Notre Dame head coach Brian Kelly appeared a bit puzzled and irritated when he was asked whether his team had something to prove during the NCAA Division I playoffs. Kelly believed that The Topic was buried when his boys defeated Clemson in a dramatic double-overtime game back in November.
What’s The Topic?
The University of Notre Dame du Lac is known throughout the United States for its excellent football program. The Fighting Irish rose to national prominence in the early 20th century and since then have accumulated eleven consensus national championships. The team has produced seven Heisman Trophy winners, sixty two College Football Hall of Famers, and thirteen Pro Football Hall of Famers.
Despite its successful football program and constantly qualifying for the playoffs, Notre Dame isn’t able to win when it matters the most. The Fighting Irish frequently end up losing during playoffs by at least two touchdowns or twelve points. This grime streak is The Topic that has been bugging coach Kelly, his staff, his players, and other members of the university’s athletics department.
Notre Dame’s Coach Didn’t Hide From the Uncomfortable Question
Despite his frustration with the question, Kelly reminded reporters that while his team hasn’t won a national championship, it has been participating at the NCAA Division I playoffs every single year. He also reminded that only one team gets to celebrate at the end of the season.
Kelly expressed his confusion about why this narrative is constantly popping up when the Fighting Irish is always among the leading college football teams in the country. He accentuated that “narrative” equals “false premise’, which does not bring anything positive to his players and their mindset.
Time will tell whether Notre Dame will change their fortune in the upcoming games but one thing is certain, coach Kelly won’t allow his team to get distracted by The Topic.
MLBPA Proposes 114-Game Season Beginning June 30
Fans of baseball have been left without their favorite sport to watch due to the global virus outbreak. The MLB season was about to get started when the pandemic broke out, and it seems a start date has finally been agreed.
Hello Baseball My Old Friend
It would appear that after four weeks of negotiations, Major League Baseball and the MLB Players Association have found something they can agree on. The start date for the upcoming MLB season is predicted to be around June 30.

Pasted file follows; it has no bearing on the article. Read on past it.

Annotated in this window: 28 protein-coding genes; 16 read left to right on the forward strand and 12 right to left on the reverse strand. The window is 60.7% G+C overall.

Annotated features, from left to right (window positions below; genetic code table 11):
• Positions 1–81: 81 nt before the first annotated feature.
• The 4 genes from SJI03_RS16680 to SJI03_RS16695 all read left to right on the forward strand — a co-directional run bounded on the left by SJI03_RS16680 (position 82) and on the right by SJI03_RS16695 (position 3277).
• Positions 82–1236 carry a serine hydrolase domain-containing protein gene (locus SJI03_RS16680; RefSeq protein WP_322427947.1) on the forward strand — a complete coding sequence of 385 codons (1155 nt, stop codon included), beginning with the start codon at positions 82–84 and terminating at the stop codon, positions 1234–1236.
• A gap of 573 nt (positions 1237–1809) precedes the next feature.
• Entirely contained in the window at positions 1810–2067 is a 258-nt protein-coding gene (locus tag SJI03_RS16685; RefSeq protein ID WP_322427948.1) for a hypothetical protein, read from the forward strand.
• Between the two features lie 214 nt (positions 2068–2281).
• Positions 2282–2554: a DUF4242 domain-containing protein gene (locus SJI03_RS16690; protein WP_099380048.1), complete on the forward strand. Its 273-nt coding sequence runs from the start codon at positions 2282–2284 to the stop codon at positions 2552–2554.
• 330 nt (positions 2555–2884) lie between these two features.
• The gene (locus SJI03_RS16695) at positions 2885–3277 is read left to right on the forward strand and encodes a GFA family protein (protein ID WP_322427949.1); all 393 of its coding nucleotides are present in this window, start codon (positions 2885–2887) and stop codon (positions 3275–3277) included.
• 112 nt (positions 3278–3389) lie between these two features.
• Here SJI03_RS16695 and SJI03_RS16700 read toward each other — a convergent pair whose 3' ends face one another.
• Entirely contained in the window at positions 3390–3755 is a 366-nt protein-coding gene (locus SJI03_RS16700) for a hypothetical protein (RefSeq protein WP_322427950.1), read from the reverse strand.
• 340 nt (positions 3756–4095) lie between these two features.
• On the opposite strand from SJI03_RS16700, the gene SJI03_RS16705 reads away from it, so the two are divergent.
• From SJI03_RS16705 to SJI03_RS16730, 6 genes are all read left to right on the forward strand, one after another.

It means there is the potential to witness some ball games in under a month for those who have been starved of action. There will, however, be some changes.
A Shorter Season
The MLBPA is reportedly proposing to shorten the MLB season to a 114-game season. The season would provisionally begin on June 30 and run until October 31, when the postseason would then start.
It would be fewer games than we are used to seeing our favorite teams play, but at least they would be playing. More kinks are to be ironed out when the MLB and MLBPA meet once more, with one of the big sticking points being the well-being of players and key staff.
It’s understood that players will have the right to opt out of playing, and those who are deemed high risk receiving salary. A salary deferral plan has been created in case the postseason is canceled.
This new proposal will create two years of extended playoffs, and players will receive a $100 million advance during their second spring training. Of course, money is also a bone of contention, with owners reportedly asking their star players to take even larger pay cuts than those they agreed to in March.
The proposed start date is getting closer and closer, meaning exhibitions could be played in the coming weeks to allow pitchers to find their rhythm.